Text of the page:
Fever as nature’s engine?BMJ 2009; 339 doi: http://dx.doi.org/10.1136/bmj.b3874 (Published 31 December 2009) Cite this as: BMJ 2009;339:b3874
- Alan W Fowler, retired orthopaedic surgeon1
Infectious organisms are adapted to the temperature of the part of the body they colonise. Rhinoviruses, which infect the cooler upper airway and sinuses, grow best at 33-35ºC, so inhaling air at about 45ºC for 20 minutes significantly improves the symptoms of a common cold.3 Conversely, treating the common cold with aspirin causes a significant increase in the rate of production of the virus.4 Moreover, if fever is suppressed in ferrets infected with flu virus, illness is prolonged.5
The effect of lowering or raising body temperatures in humans with flu has not been studied, but there are good reasons to treat flu by encouraging the temperature to rise to 40ºC for at least 24 hours. The lack of such research may be due to a deep seated fever phobia stemming from pre-scientific medicine, when fever was perceived as an illness in itself. However, in the 17th century Thomas Sydenham said, “Fever is nature’s engine which she brings into the field to remove her enemy,” the potential of which remains unrecognised by the public and the medical profession.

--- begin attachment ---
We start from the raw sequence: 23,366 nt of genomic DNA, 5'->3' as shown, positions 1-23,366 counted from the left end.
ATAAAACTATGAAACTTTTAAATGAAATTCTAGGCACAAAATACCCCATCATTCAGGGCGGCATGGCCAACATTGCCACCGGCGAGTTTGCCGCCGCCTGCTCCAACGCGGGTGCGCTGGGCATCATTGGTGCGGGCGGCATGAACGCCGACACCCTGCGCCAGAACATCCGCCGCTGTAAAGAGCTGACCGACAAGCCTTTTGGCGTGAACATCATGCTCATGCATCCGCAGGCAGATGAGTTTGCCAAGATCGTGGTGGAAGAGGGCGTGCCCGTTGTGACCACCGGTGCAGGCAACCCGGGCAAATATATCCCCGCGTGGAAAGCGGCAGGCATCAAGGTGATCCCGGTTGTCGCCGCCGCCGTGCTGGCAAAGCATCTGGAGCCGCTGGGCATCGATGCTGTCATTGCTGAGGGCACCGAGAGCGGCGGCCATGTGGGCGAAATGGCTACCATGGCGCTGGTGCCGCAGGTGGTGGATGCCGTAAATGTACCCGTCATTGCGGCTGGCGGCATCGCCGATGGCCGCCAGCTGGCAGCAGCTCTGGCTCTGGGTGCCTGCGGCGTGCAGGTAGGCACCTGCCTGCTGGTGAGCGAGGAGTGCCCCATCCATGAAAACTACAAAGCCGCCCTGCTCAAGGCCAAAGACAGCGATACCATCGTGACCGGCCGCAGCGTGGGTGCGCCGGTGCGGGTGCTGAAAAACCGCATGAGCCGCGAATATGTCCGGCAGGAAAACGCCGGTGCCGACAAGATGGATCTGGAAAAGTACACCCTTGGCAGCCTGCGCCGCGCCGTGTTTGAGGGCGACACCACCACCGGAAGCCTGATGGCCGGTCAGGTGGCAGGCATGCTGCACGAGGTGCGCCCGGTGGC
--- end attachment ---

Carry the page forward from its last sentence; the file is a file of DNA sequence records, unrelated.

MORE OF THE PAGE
Cite this as: BMJ 2009;339:b3874
Competing interests: None declared.
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